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The Orchestra Now

Concert Review: The Orchestra Now – ‘Exodus: Jewish Composers in Exile’

The Orchestra Now (TON) is a graduate-level training orchestra that at its best can sound almost indistinguishable from a top-level professional one. Music Director Leon Botstein creates programs that are musically and historically interesting for audiences, as well as challenging for the musicians.

Exodus: Jewish Composers in Exile was just such a program. It consisted of music from the 1940s by four composers who had fled their European homelands to escape the rise of Nazi Germany. Out of the trauma of uprooting, they created some fine music that deserves to be heard.

Alexandre Tansman: Exile and Patriotism

Into his 1940 Polish Rhapsody Alexandre Tansman (1897–1986) incorporated strains of his homeland’s national anthem and rhythms of its dances, including the mazurka and polonaise so familiar to Chopin fans. Tansman remained devoted to Poland even as he resettled in France in the 1930s. Considered a pioneer of neoclassicism, he embittered this piece with warpings and dissonances that reflect Europe’s pain, even throwing in a bit of “God Save the Queen.”

Alexandre Tansman
Alexandre Tansman

TON’s solid realization was worthy of the composer’s inspired orchestration. (Per Wikipedia’s count, the prolific Tansman wrote nine symphonies, 10 ballets and seven operas, as well as a great deal of chamber music, over his long career.) I found the Polish Rhapsody quite stirring.

Baritone Noam Heinz joined the orchestra for Josef Tal’s biblically-inspired suite Exodus. Written just after the war, this programmatic music dramatizes Hebrew passages from the book of Exodus concerning the Israelites’ escape from bondage in Egypt. It’s replete with fanfares, martial drums, crashing waves, and racing rhythms, with a captivating sequence of scratched cello strings. Despite an energized performance, I found the music cinematic and picturesque but not terribly inspiring – though Heinz’s voice rang with a golden shine.

Jews escaped the rise of Nazism to many parts of the world. Czech-Jewish composer Walter Kaufmann spent a stretch of his life in India, whose native music he came to love and incorporate into his work. His 1943 Indian Symphony is an interesting, intense fusion of neoclassicism and Indian traditional music, a combination I don’t think I’d ever heard before. Amid quick whirls of melody and a dose of orchestral bombast, steady themes persisted over a wide variety of colors and beats. A big and brassy finale that struck me as Gershwinesque drew from the orchestra a powerful, precision performance of complex rhythms.

Marcel Rubin: Judgment Day

The longest and most impactful piece was Viennese composer Marcel Rubin’s Symphony No. 4, “Dies irae,” composed in Mexico in 1943–45 and revised decades later. Expressed first by a solo viola, then by the orchestra in the tempo of a dirge, the main theme of the first movement ends with a discordant note that seems to signal the pain and disruption of war. A pastoral interlude leads to a striking unison section full of animated angst. Then an insistent steady rhythm builds to a series of shrieks followed by a collapse into a kind of somber minuet. Dissonant brass and plaintive reeds, along with the persistent viola, seem to depict the forlorn, or the dead.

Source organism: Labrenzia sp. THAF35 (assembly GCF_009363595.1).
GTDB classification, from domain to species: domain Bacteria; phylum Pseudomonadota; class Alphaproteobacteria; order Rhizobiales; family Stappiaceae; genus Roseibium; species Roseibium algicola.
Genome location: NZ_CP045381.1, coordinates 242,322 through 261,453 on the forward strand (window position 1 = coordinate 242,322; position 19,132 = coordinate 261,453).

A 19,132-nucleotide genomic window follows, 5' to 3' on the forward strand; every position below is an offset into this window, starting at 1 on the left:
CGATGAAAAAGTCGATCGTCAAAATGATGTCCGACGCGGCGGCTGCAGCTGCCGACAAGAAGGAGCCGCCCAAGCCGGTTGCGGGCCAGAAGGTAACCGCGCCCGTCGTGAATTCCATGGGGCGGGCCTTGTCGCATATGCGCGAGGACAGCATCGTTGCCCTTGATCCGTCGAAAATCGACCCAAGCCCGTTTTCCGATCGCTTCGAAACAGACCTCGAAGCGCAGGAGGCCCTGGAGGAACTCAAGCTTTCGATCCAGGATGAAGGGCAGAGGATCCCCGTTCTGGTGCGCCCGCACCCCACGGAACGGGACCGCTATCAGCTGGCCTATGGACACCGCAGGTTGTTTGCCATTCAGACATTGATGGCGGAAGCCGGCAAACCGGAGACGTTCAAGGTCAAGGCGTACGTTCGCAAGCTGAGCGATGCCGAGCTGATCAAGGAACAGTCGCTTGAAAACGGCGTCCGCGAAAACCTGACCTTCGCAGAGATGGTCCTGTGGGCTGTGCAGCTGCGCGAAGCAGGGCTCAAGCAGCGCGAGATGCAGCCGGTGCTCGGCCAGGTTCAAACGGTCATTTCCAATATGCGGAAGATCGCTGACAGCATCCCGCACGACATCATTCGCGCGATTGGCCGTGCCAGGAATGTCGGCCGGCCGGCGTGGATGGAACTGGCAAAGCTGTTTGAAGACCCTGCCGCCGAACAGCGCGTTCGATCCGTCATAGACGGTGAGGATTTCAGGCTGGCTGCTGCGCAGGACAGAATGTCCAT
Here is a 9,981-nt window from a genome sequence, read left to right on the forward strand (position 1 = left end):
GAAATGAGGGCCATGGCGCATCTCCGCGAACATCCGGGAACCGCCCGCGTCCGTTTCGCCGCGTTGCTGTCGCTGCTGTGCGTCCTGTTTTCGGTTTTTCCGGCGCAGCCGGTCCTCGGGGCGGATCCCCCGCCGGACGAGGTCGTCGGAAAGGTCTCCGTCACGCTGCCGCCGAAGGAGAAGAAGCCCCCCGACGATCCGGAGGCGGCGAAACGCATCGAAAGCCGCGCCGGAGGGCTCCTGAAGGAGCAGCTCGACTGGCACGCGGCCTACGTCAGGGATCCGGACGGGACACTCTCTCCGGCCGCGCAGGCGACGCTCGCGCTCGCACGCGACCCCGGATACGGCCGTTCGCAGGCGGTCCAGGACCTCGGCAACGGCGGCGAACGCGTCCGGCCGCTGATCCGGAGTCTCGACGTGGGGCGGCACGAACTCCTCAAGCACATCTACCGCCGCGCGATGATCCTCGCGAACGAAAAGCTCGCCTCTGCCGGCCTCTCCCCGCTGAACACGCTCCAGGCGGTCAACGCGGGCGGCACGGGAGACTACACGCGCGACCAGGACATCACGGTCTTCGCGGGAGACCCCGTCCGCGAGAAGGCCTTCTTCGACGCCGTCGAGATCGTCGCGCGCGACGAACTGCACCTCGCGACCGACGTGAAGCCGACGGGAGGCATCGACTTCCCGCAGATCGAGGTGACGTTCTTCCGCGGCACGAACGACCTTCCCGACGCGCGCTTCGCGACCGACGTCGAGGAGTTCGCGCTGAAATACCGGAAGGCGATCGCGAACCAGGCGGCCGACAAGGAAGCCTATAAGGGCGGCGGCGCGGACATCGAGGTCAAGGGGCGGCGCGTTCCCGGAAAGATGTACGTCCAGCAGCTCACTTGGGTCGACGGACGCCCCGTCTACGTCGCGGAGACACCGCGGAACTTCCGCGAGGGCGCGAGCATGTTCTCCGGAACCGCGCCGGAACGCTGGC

Marcel Rubin
Marcel Rubin

The horrors of war jump to the forefront in the second movement. An intricate fanfare leads into the “Dies irae” (judgment day) theme, shared over the course of the piece by various sections of the orchestra, pained and musically invigorating. Rubin then fractures the theme into fascinating variations that spin the head. When the pastoral final movement arrives it’s only a partial relief, with earlier themes recurring as if to remind us we’re not off the hook. After much music defined mostly by melody and rhythmic sequences, here interesting harmonies arise.

The music ends with harps, bells, and flute suturing a wound that still quietly nags. This made a fitting conclusion to a program of music that arose from a time of war and persecution – and was presented now, by pure chance, at another such time.

The Orchestra Now next performs at Symphony Space on November 19, 2023 with music of Schumann and Strauss. Details and tickets for this and further upcoming concerts, some of them free, are available online.

About Jon Sobel

Jon Sobel is Publisher and Executive Editor of Blogcritics as well as lead editor of the Culture & Society section. As a writer he contributes most often to Music, where he covers classical music (old and new) and other genres, and Culture, where he reviews NYC theater. Through Oren Hope Marketing and Copywriting at you can hire him to write or edit whatever marketing or journalistic materials your heart desires. Jon also writes the blog Park Odyssey at where he is on a mission to visit every park in New York City. He has also been a part-time working musician, including as lead singer, songwriter, and bass player for Whisperado.

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